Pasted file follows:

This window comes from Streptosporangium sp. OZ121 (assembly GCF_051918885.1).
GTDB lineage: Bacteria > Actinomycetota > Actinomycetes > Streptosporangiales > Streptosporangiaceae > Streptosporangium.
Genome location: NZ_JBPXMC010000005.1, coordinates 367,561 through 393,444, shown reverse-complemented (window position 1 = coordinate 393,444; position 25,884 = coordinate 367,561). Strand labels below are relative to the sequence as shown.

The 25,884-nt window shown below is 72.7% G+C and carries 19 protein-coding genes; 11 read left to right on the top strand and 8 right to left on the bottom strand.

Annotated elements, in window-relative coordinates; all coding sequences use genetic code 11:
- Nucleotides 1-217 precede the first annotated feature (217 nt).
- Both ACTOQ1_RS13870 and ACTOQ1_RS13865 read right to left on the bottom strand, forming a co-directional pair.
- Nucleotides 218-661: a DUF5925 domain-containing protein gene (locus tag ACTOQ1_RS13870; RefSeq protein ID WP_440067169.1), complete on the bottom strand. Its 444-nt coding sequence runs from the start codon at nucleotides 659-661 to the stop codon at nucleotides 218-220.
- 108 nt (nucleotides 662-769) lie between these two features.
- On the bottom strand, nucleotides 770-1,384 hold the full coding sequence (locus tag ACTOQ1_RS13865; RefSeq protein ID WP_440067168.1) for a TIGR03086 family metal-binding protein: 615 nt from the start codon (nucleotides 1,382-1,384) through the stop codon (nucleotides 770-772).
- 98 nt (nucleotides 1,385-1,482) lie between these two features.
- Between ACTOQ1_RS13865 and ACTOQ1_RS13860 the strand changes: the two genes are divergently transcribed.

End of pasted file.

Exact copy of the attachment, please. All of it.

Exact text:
This window comes from Streptosporangium sp. OZ121 (assembly GCF_051918885.1).
GTDB lineage: Bacteria > Actinomycetota > Actinomycetes > Streptosporangiales > Streptosporangiaceae > Streptosporangium.
Genome location: NZ_JBPXMC010000005.1, coordinates 367,561 through 393,444, shown reverse-complemented (window position 1 = coordinate 393,444; position 25,884 = coordinate 367,561). Strand labels below are relative to the sequence as shown.

The 25,884-nt window shown below is 72.7% G+C and carries 19 protein-coding genes; 11 read left to right on the top strand and 8 right to left on the bottom strand.

Annotated elements, in window-relative coordinates; all coding sequences use genetic code 11:
- Nucleotides 1-217 precede the first annotated feature (217 nt).
- Both ACTOQ1_RS13870 and ACTOQ1_RS13865 read right to left on the bottom strand, forming a co-directional pair.
- Nucleotides 218-661: a DUF5925 domain-containing protein gene (locus tag ACTOQ1_RS13870; RefSeq protein ID WP_440067169.1), complete on the bottom strand. Its 444-nt coding sequence runs from the start codon at nucleotides 659-661 to the stop codon at nucleotides 218-220.
- 108 nt (nucleotides 662-769) lie between these two features.
- On the bottom strand, nucleotides 770-1,384 hold the full coding sequence (locus tag ACTOQ1_RS13865; RefSeq protein ID WP_440067168.1) for a TIGR03086 family metal-binding protein: 615 nt from the start codon (nucleotides 1,382-1,384) through the stop codon (nucleotides 770-772).
- 98 nt (nucleotides 1,385-1,482) lie between these two features.
- Between ACTOQ1_RS13865 and ACTOQ1_RS13860 the strand changes: the two genes are divergently transcribed.